In the first part of the story "Games at Twilight," explore how Desai memorably portrays the actions and feelings of children at play in this passage.

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sciftw eNotes educator| Certified Educator

The question refers to a "first part" of this story. I am not sure exactly where that first part ends, so I am going to limit my answer to the text that I consider to be from the first part of the story. For me, the first part of the story ends once the children decide to play hide-and-seek.

The author memorably portrays the actions and feelings of the children through some great adjectives and metaphors. Throughout the beginning section, Desai's descriptions of the children all indicate that their energy level is near an exploding point. The word "burst" is used twice early on in the story. The kids aren't simply calm and ready to go outside and play. They are nearly exploding with desire to get out there. That explosive energy is captured with a wonderful simile in paragraph four.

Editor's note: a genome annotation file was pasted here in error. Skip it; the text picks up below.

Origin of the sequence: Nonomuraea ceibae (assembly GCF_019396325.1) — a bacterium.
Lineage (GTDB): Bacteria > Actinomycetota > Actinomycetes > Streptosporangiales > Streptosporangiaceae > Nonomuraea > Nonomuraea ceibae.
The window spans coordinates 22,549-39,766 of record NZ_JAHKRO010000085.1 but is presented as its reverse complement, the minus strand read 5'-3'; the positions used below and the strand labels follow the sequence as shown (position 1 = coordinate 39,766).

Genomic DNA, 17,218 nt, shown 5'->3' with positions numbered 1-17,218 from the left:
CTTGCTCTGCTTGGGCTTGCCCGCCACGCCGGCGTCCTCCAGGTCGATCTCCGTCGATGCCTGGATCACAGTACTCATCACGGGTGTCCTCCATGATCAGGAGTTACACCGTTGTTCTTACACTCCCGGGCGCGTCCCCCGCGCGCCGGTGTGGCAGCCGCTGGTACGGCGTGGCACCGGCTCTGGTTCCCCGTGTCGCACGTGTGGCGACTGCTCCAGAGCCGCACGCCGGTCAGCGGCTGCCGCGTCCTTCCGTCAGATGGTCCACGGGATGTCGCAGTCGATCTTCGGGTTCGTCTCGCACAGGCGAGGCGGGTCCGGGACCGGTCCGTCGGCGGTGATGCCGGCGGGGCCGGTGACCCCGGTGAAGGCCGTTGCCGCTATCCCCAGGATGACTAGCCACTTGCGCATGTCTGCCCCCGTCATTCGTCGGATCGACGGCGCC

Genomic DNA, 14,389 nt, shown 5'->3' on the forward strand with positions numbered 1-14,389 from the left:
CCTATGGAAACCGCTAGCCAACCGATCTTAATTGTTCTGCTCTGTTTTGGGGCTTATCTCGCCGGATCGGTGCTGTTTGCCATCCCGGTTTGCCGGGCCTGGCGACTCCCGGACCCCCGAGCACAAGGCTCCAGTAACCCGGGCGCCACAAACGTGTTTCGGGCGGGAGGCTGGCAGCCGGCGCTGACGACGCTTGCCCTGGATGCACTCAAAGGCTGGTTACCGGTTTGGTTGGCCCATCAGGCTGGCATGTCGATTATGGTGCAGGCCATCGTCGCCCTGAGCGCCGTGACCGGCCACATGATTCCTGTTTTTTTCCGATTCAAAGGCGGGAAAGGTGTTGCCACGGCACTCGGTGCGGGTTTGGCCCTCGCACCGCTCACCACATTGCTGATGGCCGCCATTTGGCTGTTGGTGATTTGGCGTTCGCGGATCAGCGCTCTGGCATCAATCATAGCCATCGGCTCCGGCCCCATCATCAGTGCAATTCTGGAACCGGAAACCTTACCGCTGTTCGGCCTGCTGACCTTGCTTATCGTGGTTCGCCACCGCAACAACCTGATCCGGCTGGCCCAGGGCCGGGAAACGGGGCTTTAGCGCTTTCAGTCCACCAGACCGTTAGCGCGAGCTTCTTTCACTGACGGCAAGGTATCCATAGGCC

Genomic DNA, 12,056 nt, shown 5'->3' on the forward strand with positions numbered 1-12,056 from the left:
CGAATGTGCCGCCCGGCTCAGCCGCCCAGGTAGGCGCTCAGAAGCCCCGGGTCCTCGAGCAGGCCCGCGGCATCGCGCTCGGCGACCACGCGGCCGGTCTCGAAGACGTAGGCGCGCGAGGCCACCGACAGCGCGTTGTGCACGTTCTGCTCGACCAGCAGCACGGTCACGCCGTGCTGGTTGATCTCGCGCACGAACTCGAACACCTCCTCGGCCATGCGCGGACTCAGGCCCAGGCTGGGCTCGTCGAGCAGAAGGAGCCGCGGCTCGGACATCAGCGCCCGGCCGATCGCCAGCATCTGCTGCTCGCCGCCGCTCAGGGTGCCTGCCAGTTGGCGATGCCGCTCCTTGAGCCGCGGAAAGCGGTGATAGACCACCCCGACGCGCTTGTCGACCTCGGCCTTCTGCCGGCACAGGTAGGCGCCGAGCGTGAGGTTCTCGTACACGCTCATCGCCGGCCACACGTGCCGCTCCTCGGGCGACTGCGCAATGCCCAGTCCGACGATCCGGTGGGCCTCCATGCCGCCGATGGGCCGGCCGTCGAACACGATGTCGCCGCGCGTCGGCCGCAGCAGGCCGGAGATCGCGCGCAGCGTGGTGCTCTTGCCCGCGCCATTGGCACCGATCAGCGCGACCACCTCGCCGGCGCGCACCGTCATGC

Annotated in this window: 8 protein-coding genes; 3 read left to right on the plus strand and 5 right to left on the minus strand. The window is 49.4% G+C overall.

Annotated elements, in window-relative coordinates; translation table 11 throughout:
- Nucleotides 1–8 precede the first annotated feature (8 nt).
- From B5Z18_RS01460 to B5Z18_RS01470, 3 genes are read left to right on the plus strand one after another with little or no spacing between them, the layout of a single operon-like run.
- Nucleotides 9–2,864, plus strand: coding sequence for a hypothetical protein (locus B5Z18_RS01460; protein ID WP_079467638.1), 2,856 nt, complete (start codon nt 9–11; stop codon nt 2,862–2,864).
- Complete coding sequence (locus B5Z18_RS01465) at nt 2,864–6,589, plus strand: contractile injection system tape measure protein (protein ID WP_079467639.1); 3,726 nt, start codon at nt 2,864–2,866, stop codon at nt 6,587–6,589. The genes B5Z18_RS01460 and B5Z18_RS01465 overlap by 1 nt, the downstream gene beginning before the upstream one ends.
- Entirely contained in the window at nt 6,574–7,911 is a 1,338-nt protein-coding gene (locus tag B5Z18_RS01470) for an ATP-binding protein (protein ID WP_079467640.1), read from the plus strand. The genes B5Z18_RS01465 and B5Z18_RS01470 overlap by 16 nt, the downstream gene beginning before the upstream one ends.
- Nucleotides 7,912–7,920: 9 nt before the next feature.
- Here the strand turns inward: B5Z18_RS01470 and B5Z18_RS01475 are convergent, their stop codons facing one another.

. . . she actually let down the bolt of the front door so that they burst out like seeds from a crackling, overripe pod into the veranda . . . 

When a seed pod bursts, it is a release of energy. It can even propel seeds a large distance. The word "release" is focused on by Desai too.

The children, too, felt released. They too began tumbling, shoving, pushing against each other, frantic to start. Start what? Start their business. The business of the children’s day which is — play.

All of the children's pent-up energy is finally given release, and it bursts forth from the house. I believe that image of children is quite memorable.